feature, shaper

Michael Fremont

After we posted the first part of our series featuring some of the surfboards at Beach House Classic shop in Bay Head, NJ, we decided we should contact the shaper himself. That would be one Michael Fremont who shaped under the name Michaels Fremont with his buddy, Tony Michaels (Confused? Us too.) in New York and later San Diego in the early 70s.

 At home on Walnut Street, Long Beach, NY

At home on Walnut Street, Long Beach, NY

We caught up with Michael, who now lives in Encinitas, California but grew up in Long Beach, NY. 

"I was born in '49," Michael told us, "and my family moved there in '52. My father had a house built on Walnut street and when I was 13 I started surfing with my best friend and his older brother Mark Weisberg. He was one of the original guys surfing there after he'd been stationed in Hawaii."

At the time, Mark surfed occasionally with a guy name 'Bahama' Pat. Pat's family owned a liquor store in Long Island and he was not exactly an encouraging sight for parents of would be surfers on the beach. "He was one of these guys who all summer long hung out at the beach," Michael explained, "he had a straw hat, looked like a bum. He was a surf bum. So it took me a year to convince my parents that surfing was OK. When I was 14 I learned to surf down the street at Franklin and surfed ever since."

Michael Fremont surfing

We asked Michael what it was like surfing there at the time. "There weren’t surfing beaches," he told us, "so the only time you could go was before the beach opened and after the beach closed and sometimes the cops would come chase you away anyway. I got pretty good at surfing in New York - it was the only sport I was ever good at! I couldn't run very fast and I couldn't throw very far - that eliminated the normal high school sports."

Michael graduated high school in '66 just as a seismic fault was developing in society. "There was something wrong with the civil and social structure," Michael said. "The song of that year was Buffalo Springfield - For What It's  Worth. 'There's something happening here...' That captured the mood. It was a generational shift: it became clear that our generation was not going to follow the footsteps of the generation before. We were true believers in what America could be and we were disappointed in what it was. With the civil rights movement we were starting to get an enlightened history of the United States. We were idealistic but disappointed at the same time, becoming cynical. The definition of a cynic is a disappointed romantic!"

We asked Michael if he had been drafted into the Vietnam war. "I was waiting, and I had done my pre-induction physical but I got a high lottery number in the draft so that ended my problem with the army. I was absolutely opposed to Vietnam. I would not have gone. I would have become an expat. I had friends that were totally screwed up when they came back."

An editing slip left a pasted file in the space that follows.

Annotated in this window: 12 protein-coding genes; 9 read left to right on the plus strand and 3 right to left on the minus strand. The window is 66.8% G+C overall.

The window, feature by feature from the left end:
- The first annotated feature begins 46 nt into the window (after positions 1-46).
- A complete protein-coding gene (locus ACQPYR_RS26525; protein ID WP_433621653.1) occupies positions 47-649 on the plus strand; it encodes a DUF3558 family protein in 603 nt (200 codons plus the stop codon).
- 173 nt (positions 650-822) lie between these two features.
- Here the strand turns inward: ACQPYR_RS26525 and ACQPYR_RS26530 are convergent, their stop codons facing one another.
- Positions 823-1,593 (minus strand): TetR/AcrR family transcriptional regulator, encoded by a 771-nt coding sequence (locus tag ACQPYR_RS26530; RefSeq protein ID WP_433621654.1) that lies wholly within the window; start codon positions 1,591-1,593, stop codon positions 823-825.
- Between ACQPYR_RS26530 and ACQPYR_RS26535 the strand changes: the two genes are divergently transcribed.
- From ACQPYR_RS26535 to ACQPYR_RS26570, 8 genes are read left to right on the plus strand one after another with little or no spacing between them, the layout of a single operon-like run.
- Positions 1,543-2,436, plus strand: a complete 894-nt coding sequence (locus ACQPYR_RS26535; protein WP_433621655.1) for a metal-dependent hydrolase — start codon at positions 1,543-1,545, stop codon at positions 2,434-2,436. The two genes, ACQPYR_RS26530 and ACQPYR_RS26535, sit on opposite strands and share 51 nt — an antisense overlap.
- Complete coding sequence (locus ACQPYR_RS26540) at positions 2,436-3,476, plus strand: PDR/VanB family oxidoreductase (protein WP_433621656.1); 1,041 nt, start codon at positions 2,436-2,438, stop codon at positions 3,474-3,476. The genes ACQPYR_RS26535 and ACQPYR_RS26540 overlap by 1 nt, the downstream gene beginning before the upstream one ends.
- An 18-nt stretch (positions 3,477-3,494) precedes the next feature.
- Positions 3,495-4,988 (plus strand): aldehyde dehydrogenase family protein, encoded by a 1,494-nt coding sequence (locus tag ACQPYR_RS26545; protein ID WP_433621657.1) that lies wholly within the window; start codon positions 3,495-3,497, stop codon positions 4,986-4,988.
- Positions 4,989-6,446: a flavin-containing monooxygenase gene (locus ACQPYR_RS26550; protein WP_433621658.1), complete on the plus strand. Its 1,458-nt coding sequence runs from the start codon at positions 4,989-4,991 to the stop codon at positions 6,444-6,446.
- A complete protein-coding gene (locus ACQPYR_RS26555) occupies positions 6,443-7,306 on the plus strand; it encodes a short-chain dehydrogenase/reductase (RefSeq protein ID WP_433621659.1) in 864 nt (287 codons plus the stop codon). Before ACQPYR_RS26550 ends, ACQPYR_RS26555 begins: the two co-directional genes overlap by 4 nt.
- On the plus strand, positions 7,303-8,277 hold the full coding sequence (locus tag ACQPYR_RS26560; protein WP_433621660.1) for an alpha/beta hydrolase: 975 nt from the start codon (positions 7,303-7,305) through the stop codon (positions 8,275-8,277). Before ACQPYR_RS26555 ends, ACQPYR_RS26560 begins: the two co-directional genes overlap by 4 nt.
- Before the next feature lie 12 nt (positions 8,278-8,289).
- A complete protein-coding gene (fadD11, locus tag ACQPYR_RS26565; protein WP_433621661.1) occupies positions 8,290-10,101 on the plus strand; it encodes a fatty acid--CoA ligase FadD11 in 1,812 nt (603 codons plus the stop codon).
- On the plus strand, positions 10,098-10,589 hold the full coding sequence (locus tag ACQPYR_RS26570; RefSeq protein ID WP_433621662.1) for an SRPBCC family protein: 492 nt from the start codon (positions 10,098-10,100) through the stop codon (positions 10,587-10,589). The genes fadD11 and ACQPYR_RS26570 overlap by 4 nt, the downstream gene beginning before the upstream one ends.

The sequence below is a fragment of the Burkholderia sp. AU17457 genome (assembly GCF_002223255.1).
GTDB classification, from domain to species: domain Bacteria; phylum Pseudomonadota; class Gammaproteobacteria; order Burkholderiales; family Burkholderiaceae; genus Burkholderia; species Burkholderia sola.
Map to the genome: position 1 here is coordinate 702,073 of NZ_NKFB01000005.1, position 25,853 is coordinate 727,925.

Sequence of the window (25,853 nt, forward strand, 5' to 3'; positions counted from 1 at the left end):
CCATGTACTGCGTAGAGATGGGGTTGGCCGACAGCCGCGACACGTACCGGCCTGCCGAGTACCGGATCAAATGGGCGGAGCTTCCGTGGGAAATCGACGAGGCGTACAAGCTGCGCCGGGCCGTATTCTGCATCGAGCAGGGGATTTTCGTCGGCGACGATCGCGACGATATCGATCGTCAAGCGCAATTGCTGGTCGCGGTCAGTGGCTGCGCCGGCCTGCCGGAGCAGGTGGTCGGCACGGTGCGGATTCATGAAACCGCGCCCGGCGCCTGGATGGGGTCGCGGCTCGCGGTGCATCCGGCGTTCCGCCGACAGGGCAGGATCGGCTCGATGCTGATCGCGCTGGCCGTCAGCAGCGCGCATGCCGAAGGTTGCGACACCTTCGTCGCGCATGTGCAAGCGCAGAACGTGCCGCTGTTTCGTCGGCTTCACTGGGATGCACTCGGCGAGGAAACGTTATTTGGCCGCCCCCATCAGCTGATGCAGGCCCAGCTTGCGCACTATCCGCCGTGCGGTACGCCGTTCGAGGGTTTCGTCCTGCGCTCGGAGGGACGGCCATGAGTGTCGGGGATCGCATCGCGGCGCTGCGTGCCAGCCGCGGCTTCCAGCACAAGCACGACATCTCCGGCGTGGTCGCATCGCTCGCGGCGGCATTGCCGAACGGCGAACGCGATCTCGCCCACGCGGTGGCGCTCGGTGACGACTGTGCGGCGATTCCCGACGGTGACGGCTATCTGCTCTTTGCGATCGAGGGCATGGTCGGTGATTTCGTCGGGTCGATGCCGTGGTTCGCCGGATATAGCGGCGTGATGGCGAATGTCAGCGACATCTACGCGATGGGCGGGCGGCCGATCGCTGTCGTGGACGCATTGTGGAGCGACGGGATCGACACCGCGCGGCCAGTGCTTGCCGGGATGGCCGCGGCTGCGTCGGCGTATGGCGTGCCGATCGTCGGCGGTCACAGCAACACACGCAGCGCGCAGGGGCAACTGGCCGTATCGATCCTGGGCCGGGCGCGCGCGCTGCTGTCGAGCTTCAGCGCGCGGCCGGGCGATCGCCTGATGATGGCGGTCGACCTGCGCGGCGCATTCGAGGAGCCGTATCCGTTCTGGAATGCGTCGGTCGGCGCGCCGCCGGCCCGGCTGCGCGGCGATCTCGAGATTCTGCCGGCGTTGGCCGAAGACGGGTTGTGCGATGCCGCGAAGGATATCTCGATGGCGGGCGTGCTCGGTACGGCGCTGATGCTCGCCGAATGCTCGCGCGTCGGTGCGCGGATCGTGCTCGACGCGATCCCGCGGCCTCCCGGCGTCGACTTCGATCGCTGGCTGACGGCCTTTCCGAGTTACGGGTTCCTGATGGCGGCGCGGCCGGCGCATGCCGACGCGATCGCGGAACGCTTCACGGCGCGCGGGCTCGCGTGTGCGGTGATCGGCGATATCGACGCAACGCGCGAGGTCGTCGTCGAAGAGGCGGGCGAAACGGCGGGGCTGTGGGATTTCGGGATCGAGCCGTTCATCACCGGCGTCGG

Finding some cover from the sun beating down at Swamis

Finding some cover from the sun beating down at Swamis

After high school, Michael moved to Huntington Beach for college but ended up spending the winter of '68 back home in New York after getting sick. That winter he started making surfboards. "It was hard to get the materials," Michael explained. "I had to order blanks from the west coast. I bought a little planer and set up a shaping / glassing rack in my parents’ garage."

The picture shown here is the first proper surfboard Michael made, in the Spring of 1969:

 The first board Michael shaped

The first board Michael shaped

People liked the boards and he continued making more. Although he can't recall, he believes he might even have made a board for Russell Drumm, whom he had known growing up on Long Island and with whom he spent one winter in Puerto Rico. In the fall of '69 Michael went back to the west coast and started shaping under the Michaels Fremont name of the board we found at Eric Beyer's shop, the first board Eric owned. Michael believes he made that board in about 1970. "That was a foil egg shape. For the east coast you had to make it rounder and hippy-er. It would be called a 'foil' and it had a down rail going to to an up rail."

Michael has since stopped shaping and now lives and works in Encinitas, CA, but he was stoked to hear we had photographed one of his boards at Beach House Classic and we're very happy we managed to catch up with him and close the loop!

 Michael on Long Beach in 1968 with a Jim Hanley shaped Bunger

Michael on Long Beach in 1968 with a Jim Hanley shaped Bunger

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Words by Ed Thompson

Photographs from Michael Fremont's personal collection